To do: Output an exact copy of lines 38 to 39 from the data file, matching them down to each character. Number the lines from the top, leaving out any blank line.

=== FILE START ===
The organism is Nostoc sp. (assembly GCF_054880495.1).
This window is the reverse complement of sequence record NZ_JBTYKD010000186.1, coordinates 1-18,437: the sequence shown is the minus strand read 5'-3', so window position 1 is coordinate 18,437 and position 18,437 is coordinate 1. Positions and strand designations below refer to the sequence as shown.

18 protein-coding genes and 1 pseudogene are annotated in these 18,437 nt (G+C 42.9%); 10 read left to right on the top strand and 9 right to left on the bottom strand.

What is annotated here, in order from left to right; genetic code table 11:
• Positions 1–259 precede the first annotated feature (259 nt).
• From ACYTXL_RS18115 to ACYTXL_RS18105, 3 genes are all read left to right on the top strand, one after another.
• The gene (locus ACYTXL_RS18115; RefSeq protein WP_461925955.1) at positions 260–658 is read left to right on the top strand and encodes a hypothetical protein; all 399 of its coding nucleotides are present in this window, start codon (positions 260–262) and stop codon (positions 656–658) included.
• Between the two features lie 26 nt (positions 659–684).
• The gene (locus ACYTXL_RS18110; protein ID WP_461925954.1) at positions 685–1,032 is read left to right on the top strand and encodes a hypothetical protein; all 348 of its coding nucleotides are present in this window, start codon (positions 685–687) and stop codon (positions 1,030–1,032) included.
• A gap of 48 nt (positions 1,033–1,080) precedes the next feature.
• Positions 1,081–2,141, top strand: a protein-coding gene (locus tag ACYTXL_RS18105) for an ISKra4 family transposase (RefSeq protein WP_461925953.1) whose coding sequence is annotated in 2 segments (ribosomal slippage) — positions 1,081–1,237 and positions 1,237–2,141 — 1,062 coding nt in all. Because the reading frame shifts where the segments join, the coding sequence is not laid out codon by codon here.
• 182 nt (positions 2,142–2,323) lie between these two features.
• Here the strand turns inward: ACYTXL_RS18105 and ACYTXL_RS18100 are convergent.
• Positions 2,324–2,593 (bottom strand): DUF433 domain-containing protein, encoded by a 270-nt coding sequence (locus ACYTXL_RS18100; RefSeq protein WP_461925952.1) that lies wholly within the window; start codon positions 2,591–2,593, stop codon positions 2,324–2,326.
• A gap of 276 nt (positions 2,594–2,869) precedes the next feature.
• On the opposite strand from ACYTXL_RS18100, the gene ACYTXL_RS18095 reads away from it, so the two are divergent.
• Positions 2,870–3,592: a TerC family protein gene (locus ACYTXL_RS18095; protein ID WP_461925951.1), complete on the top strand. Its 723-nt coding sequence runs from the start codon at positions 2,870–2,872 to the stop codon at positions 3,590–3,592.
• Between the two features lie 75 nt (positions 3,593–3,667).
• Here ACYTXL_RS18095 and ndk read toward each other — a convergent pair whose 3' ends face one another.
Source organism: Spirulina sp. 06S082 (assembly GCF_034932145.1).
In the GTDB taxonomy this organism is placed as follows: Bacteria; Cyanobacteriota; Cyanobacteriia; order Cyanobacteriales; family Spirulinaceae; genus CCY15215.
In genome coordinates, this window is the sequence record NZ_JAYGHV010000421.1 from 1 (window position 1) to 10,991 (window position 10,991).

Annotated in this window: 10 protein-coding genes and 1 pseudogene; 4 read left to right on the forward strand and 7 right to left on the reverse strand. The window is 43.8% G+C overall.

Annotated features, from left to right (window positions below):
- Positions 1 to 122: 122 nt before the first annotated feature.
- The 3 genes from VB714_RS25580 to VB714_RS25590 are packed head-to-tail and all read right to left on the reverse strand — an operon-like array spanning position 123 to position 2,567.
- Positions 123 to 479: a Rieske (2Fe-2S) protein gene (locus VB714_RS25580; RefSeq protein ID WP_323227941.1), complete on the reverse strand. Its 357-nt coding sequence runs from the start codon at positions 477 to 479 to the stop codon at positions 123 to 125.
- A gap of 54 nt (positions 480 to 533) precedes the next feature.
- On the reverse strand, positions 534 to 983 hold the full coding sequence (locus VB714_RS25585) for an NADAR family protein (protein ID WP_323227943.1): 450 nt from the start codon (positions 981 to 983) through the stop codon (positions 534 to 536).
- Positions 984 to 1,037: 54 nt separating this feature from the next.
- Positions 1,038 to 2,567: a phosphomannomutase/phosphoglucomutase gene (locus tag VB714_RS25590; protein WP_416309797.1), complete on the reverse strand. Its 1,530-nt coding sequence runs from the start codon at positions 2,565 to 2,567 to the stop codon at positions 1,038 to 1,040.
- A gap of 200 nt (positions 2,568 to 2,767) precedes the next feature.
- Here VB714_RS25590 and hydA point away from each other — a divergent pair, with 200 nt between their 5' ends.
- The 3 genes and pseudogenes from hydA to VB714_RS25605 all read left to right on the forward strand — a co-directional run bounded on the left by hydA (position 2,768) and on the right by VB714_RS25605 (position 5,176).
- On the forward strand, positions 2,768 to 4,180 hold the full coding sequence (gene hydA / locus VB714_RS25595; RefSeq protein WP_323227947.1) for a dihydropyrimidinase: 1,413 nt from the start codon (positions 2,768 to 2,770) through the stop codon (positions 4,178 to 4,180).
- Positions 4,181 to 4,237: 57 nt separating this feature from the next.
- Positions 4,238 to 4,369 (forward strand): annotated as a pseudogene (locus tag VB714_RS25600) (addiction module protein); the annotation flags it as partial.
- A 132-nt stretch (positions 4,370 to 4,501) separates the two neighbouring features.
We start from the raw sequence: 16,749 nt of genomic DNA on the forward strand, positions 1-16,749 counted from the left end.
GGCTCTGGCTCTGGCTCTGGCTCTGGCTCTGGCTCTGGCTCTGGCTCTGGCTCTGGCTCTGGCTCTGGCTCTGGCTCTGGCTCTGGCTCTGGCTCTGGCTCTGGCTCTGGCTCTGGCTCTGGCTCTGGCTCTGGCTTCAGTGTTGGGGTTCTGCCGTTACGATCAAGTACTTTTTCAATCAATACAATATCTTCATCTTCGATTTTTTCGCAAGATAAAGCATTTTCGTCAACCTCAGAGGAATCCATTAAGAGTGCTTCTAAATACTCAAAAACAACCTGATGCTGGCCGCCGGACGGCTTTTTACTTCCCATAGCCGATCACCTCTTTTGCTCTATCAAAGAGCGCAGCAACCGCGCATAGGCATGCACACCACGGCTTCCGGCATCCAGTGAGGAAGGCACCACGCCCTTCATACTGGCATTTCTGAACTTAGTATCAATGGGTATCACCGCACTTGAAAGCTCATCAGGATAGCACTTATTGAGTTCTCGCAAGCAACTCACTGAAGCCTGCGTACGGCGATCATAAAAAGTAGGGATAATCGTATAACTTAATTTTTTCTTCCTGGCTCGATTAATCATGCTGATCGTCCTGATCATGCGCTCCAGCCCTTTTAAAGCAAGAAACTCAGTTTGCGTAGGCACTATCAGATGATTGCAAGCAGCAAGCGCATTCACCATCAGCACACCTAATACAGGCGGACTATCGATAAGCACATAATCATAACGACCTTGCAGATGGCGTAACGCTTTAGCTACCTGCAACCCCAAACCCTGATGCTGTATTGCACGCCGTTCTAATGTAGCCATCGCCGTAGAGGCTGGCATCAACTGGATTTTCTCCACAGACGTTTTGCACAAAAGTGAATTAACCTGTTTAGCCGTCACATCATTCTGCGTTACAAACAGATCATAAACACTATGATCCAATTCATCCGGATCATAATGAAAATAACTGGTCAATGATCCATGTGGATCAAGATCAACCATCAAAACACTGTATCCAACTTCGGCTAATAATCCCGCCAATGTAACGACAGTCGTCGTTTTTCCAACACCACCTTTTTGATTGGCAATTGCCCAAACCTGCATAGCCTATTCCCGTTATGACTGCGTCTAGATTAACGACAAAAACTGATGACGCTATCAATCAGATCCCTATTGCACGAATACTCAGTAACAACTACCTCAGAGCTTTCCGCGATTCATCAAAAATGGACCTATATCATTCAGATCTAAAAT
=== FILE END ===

- A 132-nt stretch (positions 4,370 to 4,501) separates the two neighbouring features.
We start from the raw sequence: 16,749 nt of genomic DNA on the forward strand, positions 1-16,749 counted from the left end.